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September 6, 2019

Hydronic Underfloor Heating

unfloor heating

Hydronic underfloor heating is a popular form of home heating in Europe and North America, where it’s normally just called “Central Heating.” In recent years it’s become more common in Australia, particularly in Melbourne but also in Adelaide and Sydney.

Hydronic underfloor heating is different to electric underfloor heating. The word “hydronic” just means that we’re using water to move the heat around.

An electric underfloor heating system consists of wires installed beneath the surface of the floor. Either they are installed under tiles or embedded in a concrete slab. When electricity is run through the wires, they warm up, like an electric stove element.

Electric underfloor heating systems are cost-effective to install, but expensive to run, because they use a lot of electricity. They’re suitable for bathrooms and other small areas that aren’t used continually, but not as common for living rooms or other large areas that are occupied for long periods.

Hydronic underfloor heating systems create the same effect, but instead of wires they have small pipes installed in the floor. The most common method to install the pipes is to lay them in place before your concrete floor slab is poured, so that the pipes are embedded within the concrete.

Hot water is then run through the pipes, which heats up the whole concrete slab. These types of systems cost more to install than electric underfloor heating, because of the extra materials and work involved. However, they’re much cheaper to operate which means you can use them to heat your whole house.

How is hydronic underfloor heating installed?

Here in Australia, the most common method is to tie the pipework to your steel mesh before your concrete floor slab is poured.

Sometimes a home might have a “topping” slab – a second layer of concrete on top of the structural slab. This is often the case for polished concrete floors, where a different type of concrete is used for the polished layer than for the structural layer. It also might happen if you’re renovating your home and have an existing slab, but your builder is pouring a new concrete layer on top.

In this case, the hydronic pipework will normally be installed in the topping slab instead of the structural slab. This makes sure that the pipes are close to the floor surface which allows the system to start heating your house faster.

Usually, underfloor heating pipework is laid in a ‘reverse-spiral’ pattern, which helps distribute heat more evenly into the room. Most commonly the pipes are spaced around 200mm apart, although in areas which need more heat sometimes they can be closer together.

hydronic heatingWill my house overheat if there’s a hot day during winter?

In Australia it’s common to get a warm day during winter where you might not need the heating system turned on. This isn’t really an issue for underfloor heating systems, because they operate at a low temperature – usually the floor surface is kept at about 25°C. If the temperature in the room get up to the same temperature, the heat stops coming through the floor.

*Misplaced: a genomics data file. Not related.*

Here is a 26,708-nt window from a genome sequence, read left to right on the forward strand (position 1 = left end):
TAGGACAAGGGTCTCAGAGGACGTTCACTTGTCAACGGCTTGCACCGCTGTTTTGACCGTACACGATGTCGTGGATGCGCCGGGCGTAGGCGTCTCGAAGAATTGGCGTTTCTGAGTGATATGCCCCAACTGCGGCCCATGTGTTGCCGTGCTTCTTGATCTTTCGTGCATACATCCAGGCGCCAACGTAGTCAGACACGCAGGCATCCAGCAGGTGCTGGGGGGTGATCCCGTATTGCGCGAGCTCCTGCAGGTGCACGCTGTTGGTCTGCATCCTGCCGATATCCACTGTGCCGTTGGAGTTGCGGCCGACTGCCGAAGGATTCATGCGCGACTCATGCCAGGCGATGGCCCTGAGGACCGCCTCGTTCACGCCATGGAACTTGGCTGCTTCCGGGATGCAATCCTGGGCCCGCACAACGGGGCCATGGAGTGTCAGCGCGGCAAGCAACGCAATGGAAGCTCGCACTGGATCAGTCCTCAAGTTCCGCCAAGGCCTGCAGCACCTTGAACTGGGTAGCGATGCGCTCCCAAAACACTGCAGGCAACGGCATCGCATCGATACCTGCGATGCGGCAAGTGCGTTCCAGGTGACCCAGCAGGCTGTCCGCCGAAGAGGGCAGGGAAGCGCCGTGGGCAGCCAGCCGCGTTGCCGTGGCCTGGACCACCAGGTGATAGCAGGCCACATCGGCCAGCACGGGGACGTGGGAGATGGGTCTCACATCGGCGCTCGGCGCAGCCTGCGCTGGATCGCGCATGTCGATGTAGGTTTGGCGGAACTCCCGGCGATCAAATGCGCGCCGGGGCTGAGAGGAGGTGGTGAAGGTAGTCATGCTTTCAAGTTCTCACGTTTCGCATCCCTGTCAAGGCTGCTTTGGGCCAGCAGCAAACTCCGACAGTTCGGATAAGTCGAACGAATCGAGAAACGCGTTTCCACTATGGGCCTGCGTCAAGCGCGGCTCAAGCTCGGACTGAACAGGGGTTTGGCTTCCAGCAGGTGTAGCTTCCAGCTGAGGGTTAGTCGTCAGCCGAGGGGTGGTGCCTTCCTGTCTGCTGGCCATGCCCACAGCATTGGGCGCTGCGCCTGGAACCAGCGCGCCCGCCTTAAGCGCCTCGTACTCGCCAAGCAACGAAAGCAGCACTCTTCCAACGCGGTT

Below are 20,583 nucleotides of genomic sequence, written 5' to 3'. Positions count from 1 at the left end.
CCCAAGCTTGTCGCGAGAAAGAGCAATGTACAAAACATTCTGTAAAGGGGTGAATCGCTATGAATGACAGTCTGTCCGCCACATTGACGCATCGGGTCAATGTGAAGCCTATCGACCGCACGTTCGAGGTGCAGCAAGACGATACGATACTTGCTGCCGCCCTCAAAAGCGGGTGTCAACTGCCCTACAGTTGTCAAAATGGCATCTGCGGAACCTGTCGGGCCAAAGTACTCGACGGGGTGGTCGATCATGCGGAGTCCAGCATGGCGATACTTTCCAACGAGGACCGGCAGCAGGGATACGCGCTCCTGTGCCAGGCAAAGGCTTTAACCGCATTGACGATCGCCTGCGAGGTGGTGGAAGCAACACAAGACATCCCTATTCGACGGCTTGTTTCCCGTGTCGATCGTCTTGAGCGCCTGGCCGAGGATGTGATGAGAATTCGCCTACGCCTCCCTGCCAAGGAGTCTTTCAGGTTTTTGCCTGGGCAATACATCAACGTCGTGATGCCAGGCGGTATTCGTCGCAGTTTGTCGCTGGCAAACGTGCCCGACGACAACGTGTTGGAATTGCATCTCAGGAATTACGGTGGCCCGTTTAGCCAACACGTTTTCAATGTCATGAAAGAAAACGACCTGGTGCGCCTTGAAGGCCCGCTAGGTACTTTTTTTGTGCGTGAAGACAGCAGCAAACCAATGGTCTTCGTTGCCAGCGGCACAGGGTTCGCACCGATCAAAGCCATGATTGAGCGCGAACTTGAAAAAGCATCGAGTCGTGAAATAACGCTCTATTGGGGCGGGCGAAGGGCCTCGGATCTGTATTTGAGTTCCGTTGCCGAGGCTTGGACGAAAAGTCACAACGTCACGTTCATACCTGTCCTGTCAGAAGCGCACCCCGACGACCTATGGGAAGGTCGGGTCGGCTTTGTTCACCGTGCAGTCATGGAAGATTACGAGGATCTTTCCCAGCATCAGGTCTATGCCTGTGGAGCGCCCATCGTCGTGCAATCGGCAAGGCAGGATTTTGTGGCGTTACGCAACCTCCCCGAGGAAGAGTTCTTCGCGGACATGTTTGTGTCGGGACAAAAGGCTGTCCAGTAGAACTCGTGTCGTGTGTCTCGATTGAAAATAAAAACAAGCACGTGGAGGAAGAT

In this way, underfloor heating systems are self-regulating and don’t usually overheat.

Can I still have carpet with an underfloor heating system?

While underfloor heating systems work best with floor surfaces that conduct heat, like tiles or polished concrete, they still work with other floor coverings as well.

If you’re putting down carpet, then it’s best to use no underlay. A thin layer of carpet lets the heat through better than a thick layer.

Timber floors are also an option, but you should check with your supplier about whether the heated floor will affect the wood. Generally, natural timbers aren’t suitable – the heat can cause the timber to dry out, which make it warp or bend. Most engineered timber floors are suitable for used with underfloor heating.

Any timber floor should be installed floating – with a foam underlay (generally around 3mm thick) and not mounted on battens. The air gap created by the battens stops the heat transferring from the concrete into the timber.

If I have underfloor heating, do I still need additional heaters?

A hydronic underfloor heating system is designed to heat your whole house, without the need for other heating. Even in the coldest weather, you’ll be able to get enough heat from the underfloor heating alone.

In Europe and many other parts of the world with cold climates, hydronic underfloor heating is the dominant method for heating buildings, even commercial premises.

My house has air conditioning, so do I need underfloor heating?

Reverse-cycle air conditioning are generally designed for cooling rather than heating. This is because their main benefit is that they remove moisture from the air, which reduces humidity. This makes a big difference in hot weather.

You’ll notice that air conditioning systems usually have the air outlets on or near the ceiling. This is because cold air is heavier than warm air – so cool air from your AC system will sink, and fill the room on a hot day. However in heating mode, the warm air from the AC system tends to stay near the ceiling, which doesn’t help heating the people in the room.

Underfloor heating is more effective, because warm air rises. So it mostly heats the part of the room closest to the floor, which is where the people are.

Article Credit: Luxury Heating & Cooling

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